Native Torontoans (Torontites? Torontonians?) DIANA have been mustering murmurs across the internet with their pastel synthpop; some are keen to yell 'chillwave!', hoping it'll stick to the foursome, but in reality, they're more like an opiate-addled CHVRCHES. The much-vaunted act spew viral pop music, brimming with synth hooks and gorgeous vocals (many thanks to singer Carmen Elle for those), but also passages of sprawling, hypnotic electronica and tender emotional refrains. They drag an air of somnolent solemnity into some efforts via soft bleep-bloops, but inject the balls-out pop of the 80s into others. There's plenty of good reasons why there's been so much e-chatter about this quintet.

Part of DIANA's core - Joseph Shabason - was the man behind the sax on Destroyer's 2011 album, Kaputt, they've got links to Hidden Cameras and Army Girls, and the band are set to tour with Austra imminently. There's been some lines drawn between the electro-pop outfit and Rhye (also Toro Y Moi and Friends). Basically, they're ticking all the right boxes and have confidants in high places. With their debut LP - Perpetual Surrender - they're set to whittle out a cranny of their own and make themselves a name detached from previous endeavours.

'Anna' has laconic beats and the kind of synths you'd find on an obscure surrealist short film from the late 70s or 80s. It's got a faded hallucinogen vignette chic, sort of like old anti-drug propaganda. Elle's distorted vox, blurred behind a deluge of static, only compound that atmosphere. It's a sparkling, icy-cool bout of synth-pop; there's a vague R&B/soulfulness to the proceedings, not at the forefront, but noticeably there - a hint of AlunaGeorge, perhaps. 'Strange Attraction' features gloomy, broken shards of samples. Everything's disjointed, it's a ramshackle construction that barely survives the verses - when the chorus hits, towering hooks and stadium hugeness descends like a veil.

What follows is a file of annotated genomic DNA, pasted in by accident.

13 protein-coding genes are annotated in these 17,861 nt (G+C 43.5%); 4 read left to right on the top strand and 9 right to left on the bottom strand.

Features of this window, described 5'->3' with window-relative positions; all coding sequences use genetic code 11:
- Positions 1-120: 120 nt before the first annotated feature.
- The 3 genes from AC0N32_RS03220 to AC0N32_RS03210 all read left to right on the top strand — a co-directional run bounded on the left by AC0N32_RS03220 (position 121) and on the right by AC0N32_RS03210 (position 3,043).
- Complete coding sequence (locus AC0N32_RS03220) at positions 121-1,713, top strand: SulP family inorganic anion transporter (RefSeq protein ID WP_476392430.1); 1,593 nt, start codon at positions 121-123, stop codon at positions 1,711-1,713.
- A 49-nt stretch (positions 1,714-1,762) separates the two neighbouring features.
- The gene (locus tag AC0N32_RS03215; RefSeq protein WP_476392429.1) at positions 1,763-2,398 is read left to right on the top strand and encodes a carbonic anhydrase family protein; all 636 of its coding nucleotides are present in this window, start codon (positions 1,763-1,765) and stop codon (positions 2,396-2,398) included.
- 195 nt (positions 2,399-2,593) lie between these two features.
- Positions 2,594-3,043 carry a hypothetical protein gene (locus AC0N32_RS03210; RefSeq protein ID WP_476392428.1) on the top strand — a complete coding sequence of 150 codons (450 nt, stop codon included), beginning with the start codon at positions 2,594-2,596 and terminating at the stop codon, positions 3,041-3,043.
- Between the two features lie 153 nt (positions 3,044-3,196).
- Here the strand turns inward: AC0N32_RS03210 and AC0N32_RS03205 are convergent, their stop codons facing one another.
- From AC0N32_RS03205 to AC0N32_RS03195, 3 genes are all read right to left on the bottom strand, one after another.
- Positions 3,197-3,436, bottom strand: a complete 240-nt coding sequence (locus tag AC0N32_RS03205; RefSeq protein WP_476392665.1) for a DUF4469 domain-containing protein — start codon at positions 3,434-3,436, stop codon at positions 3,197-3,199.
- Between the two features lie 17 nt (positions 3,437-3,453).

They are plenty of pensive moments too. 'Curtains' is a sprawling hymnal affair, with synth organs and the everlasting echoes of snare; soon there are cascades of cinematic strings and the kind of sci-fi twinkles that belong on the bridge of spaceships. It's morose and futuristic, building towards a post-rock crescendo at the end, which instead of attaining an expected pinnacle of loudness, just sort of dissipates into the ether. With throbbing bass and neo-soul vocals, 'New House' eats away at your ears. It's like sonic acid - not particular combative, but corrosive - and just eats away at your soul with emotional weight and lazy, tropical chilled-out vibes. By the time all is said and done on the track, you'll be ready to melt.

DIANA have proven themselves worthy of the hype on Perpetual Surrender. There's lots of nods to contemporaries, but plenty of individual achievements too - they're masterful at blending the sharp 80s pop with quicksilver synths and Elle's sublime pipes are a wonder to listen to (especially on the sax-led title track and effervescent cut, 'Born Again').

It would be nice to hear a few more massive single type efforts, like 'Foreign Installation' or 'Strange Attraction', as they have such a knack for 'big pop'. It tends to feel a mite restrained, which is fine, but a more noticeable contrast would knock this record from a double-thumbs up to something worthy of worship.